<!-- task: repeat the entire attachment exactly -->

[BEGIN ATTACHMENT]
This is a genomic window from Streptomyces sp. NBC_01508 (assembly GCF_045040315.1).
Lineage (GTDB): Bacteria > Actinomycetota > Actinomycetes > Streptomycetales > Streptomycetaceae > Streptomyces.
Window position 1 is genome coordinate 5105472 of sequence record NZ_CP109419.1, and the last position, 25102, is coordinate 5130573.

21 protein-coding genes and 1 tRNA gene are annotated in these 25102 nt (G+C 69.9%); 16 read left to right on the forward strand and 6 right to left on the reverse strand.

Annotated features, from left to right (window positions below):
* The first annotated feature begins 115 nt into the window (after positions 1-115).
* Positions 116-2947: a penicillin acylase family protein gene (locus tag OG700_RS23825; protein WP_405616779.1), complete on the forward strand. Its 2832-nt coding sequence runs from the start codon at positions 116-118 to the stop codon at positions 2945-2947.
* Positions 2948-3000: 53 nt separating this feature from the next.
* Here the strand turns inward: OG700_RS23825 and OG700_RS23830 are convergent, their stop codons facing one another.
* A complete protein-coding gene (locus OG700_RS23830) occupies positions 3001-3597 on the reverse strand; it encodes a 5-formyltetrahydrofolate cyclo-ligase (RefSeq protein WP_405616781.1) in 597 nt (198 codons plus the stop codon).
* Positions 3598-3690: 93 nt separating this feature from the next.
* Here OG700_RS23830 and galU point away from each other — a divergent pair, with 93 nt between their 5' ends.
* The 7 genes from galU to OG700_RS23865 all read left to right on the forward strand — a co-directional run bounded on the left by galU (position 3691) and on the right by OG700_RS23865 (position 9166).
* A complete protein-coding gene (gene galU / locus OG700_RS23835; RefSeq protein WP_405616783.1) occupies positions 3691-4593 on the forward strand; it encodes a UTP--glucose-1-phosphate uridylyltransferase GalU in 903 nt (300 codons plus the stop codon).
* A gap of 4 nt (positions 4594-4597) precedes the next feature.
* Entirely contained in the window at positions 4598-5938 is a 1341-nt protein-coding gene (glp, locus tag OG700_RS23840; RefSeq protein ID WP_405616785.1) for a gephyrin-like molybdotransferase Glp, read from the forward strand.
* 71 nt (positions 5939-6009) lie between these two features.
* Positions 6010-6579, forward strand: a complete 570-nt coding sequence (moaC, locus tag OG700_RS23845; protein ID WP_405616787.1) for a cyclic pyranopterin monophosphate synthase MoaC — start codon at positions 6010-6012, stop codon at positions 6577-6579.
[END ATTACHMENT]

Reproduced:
This is a genomic window from Streptomyces sp. NBC_01508 (assembly GCF_045040315.1).
Lineage (GTDB): Bacteria > Actinomycetota > Actinomycetes > Streptomycetales > Streptomycetaceae > Streptomyces.
Window position 1 is genome coordinate 5105472 of sequence record NZ_CP109419.1, and the last position, 25102, is coordinate 5130573.

21 protein-coding genes and 1 tRNA gene are annotated in these 25102 nt (G+C 69.9%); 16 read left to right on the forward strand and 6 right to left on the reverse strand.

Annotated features, from left to right (window positions below):
* The first annotated feature begins 115 nt into the window (after positions 1-115).
* Positions 116-2947: a penicillin acylase family protein gene (locus tag OG700_RS23825; protein WP_405616779.1), complete on the forward strand. Its 2832-nt coding sequence runs from the start codon at positions 116-118 to the stop codon at positions 2945-2947.
* Positions 2948-3000: 53 nt separating this feature from the next.
* Here the strand turns inward: OG700_RS23825 and OG700_RS23830 are convergent, their stop codons facing one another.
* A complete protein-coding gene (locus OG700_RS23830) occupies positions 3001-3597 on the reverse strand; it encodes a 5-formyltetrahydrofolate cyclo-ligase (RefSeq protein WP_405616781.1) in 597 nt (198 codons plus the stop codon).
* Positions 3598-3690: 93 nt separating this feature from the next.
* Here OG700_RS23830 and galU point away from each other — a divergent pair, with 93 nt between their 5' ends.
* The 7 genes from galU to OG700_RS23865 all read left to right on the forward strand — a co-directional run bounded on the left by galU (position 3691) and on the right by OG700_RS23865 (position 9166).
* A complete protein-coding gene (gene galU / locus OG700_RS23835; RefSeq protein WP_405616783.1) occupies positions 3691-4593 on the forward strand; it encodes a UTP--glucose-1-phosphate uridylyltransferase GalU in 903 nt (300 codons plus the stop codon).
* A gap of 4 nt (positions 4594-4597) precedes the next feature.
* Entirely contained in the window at positions 4598-5938 is a 1341-nt protein-coding gene (glp, locus tag OG700_RS23840; RefSeq protein ID WP_405616785.1) for a gephyrin-like molybdotransferase Glp, read from the forward strand.
* 71 nt (positions 5939-6009) lie between these two features.
* Positions 6010-6579, forward strand: a complete 570-nt coding sequence (moaC, locus tag OG700_RS23845; protein ID WP_405616787.1) for a cyclic pyranopterin monophosphate synthase MoaC — start codon at positions 6010-6012, stop codon at positions 6577-6579.